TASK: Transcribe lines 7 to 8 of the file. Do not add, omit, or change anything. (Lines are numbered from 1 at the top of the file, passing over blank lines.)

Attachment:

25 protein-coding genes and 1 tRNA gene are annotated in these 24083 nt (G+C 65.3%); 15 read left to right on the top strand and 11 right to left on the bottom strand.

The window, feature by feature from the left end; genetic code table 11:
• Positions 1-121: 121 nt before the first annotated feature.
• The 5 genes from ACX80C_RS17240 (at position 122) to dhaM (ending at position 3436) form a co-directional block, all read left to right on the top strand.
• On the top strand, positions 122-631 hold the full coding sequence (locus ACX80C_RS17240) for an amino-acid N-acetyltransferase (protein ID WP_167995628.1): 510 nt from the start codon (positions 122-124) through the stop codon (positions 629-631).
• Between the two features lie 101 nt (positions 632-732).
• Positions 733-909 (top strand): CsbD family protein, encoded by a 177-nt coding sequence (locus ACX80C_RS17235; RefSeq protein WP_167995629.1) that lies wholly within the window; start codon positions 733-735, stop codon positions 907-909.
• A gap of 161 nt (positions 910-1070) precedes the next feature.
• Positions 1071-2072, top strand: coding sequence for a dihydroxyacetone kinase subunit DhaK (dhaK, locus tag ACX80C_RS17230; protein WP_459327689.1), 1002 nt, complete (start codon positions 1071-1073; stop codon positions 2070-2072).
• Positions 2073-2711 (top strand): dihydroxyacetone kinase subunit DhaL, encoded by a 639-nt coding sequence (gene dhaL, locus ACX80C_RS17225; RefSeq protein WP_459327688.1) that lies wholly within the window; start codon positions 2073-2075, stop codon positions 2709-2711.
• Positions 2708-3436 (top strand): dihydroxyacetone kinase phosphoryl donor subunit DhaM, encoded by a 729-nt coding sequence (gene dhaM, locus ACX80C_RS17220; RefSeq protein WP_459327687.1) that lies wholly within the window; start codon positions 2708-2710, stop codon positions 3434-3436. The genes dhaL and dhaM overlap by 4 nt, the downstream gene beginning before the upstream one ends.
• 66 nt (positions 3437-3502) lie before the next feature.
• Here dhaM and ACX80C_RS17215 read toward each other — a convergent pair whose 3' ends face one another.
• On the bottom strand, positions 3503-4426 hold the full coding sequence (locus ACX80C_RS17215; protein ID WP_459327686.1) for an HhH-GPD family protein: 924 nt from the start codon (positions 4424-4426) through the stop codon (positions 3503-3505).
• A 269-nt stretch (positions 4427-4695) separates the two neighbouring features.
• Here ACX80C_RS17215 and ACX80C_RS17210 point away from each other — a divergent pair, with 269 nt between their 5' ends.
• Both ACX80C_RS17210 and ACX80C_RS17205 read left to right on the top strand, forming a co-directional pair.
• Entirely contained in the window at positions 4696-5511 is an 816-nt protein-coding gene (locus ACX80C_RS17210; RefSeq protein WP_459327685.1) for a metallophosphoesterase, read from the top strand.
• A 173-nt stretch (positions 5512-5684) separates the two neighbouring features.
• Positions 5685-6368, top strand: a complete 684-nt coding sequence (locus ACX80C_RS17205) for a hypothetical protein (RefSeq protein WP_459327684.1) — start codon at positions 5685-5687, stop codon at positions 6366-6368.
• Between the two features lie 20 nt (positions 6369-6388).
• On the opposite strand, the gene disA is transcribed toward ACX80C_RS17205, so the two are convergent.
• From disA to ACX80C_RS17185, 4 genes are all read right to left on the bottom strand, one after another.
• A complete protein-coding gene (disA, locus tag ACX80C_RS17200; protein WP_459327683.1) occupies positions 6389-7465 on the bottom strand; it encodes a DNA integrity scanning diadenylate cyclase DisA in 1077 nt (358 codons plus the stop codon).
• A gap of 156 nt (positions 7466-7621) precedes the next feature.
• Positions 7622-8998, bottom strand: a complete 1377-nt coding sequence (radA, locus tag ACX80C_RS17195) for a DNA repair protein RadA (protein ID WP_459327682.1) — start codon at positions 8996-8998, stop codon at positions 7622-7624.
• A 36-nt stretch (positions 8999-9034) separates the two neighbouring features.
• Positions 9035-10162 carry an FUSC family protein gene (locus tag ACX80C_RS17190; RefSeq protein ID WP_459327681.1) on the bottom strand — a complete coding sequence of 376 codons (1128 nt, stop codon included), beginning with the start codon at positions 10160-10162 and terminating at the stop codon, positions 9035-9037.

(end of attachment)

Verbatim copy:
• Positions 733-909 (top strand): CsbD family protein, encoded by a 177-nt coding sequence (locus ACX80C_RS17235; RefSeq protein WP_167995629.1) that lies wholly within the window; start codon positions 733-735, stop codon positions 907-909.
• A gap of 161 nt (positions 910-1070) precedes the next feature.